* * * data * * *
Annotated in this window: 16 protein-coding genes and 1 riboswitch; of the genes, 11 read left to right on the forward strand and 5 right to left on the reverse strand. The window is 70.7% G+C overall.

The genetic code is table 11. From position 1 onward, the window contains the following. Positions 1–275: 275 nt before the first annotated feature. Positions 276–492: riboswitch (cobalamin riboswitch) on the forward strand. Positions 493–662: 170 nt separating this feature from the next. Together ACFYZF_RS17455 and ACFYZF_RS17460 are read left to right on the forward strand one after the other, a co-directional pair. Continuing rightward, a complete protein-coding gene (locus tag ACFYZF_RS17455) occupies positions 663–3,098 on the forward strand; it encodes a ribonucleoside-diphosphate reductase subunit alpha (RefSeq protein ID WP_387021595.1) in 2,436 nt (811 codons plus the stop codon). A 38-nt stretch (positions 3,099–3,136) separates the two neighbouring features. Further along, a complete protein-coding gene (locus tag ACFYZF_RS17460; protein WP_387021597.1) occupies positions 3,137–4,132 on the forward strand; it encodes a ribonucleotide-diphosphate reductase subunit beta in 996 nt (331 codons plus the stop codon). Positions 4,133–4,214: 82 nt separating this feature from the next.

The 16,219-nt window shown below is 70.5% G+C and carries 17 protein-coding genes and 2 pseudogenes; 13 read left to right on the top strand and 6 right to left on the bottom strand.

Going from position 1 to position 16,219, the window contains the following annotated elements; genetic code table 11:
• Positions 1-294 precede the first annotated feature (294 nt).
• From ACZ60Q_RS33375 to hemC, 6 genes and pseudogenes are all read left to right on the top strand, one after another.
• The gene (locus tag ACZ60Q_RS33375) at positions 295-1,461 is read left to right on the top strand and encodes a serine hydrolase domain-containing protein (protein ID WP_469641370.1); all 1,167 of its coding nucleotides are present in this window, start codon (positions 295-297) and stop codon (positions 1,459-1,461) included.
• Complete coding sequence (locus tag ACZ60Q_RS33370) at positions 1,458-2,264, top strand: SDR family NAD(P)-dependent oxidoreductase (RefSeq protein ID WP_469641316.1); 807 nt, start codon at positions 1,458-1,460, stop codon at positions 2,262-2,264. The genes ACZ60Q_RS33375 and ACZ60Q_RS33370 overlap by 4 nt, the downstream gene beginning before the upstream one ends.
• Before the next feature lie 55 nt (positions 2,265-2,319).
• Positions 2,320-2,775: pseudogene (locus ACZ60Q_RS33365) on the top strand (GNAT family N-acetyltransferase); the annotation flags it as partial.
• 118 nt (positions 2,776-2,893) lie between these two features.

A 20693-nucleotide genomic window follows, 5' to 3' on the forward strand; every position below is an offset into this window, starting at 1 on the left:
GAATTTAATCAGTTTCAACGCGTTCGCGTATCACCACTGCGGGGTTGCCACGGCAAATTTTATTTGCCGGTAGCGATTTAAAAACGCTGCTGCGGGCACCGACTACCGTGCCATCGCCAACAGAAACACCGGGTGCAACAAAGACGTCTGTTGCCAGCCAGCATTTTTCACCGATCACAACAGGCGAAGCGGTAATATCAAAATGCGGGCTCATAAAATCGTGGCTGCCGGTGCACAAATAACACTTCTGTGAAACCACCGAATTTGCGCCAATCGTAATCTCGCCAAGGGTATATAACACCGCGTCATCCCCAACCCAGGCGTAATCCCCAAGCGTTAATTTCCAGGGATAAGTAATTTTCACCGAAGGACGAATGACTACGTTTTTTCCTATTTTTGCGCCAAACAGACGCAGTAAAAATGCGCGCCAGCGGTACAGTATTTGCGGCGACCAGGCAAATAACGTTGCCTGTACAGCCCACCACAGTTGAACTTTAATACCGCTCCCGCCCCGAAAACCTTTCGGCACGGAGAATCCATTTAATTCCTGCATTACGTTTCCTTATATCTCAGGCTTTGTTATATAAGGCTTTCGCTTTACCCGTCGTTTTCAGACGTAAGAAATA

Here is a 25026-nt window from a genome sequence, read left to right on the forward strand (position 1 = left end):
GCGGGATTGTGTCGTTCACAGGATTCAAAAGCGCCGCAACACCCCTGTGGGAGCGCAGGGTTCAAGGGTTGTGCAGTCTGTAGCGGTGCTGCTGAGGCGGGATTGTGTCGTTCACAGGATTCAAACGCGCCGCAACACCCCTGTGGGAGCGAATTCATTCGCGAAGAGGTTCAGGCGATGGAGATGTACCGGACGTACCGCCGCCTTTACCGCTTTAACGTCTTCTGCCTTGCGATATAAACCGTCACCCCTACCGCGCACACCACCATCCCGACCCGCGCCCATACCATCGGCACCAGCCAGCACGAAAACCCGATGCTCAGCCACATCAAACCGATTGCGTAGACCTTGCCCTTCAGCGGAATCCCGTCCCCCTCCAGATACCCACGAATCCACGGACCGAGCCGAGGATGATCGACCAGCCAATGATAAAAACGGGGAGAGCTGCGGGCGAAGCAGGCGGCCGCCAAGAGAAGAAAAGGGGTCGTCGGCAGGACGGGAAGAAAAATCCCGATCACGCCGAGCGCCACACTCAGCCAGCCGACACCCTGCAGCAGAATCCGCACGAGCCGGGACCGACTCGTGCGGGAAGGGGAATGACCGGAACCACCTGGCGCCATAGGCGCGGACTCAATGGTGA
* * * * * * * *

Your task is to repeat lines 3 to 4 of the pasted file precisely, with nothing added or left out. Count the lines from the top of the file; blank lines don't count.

The 16,219-nt window shown below is 70.5% G+C and carries 17 protein-coding genes and 2 pseudogenes; 13 read left to right on the top strand and 6 right to left on the bottom strand.

Going from position 1 to position 16,219, the window contains the following annotated elements; genetic code table 11: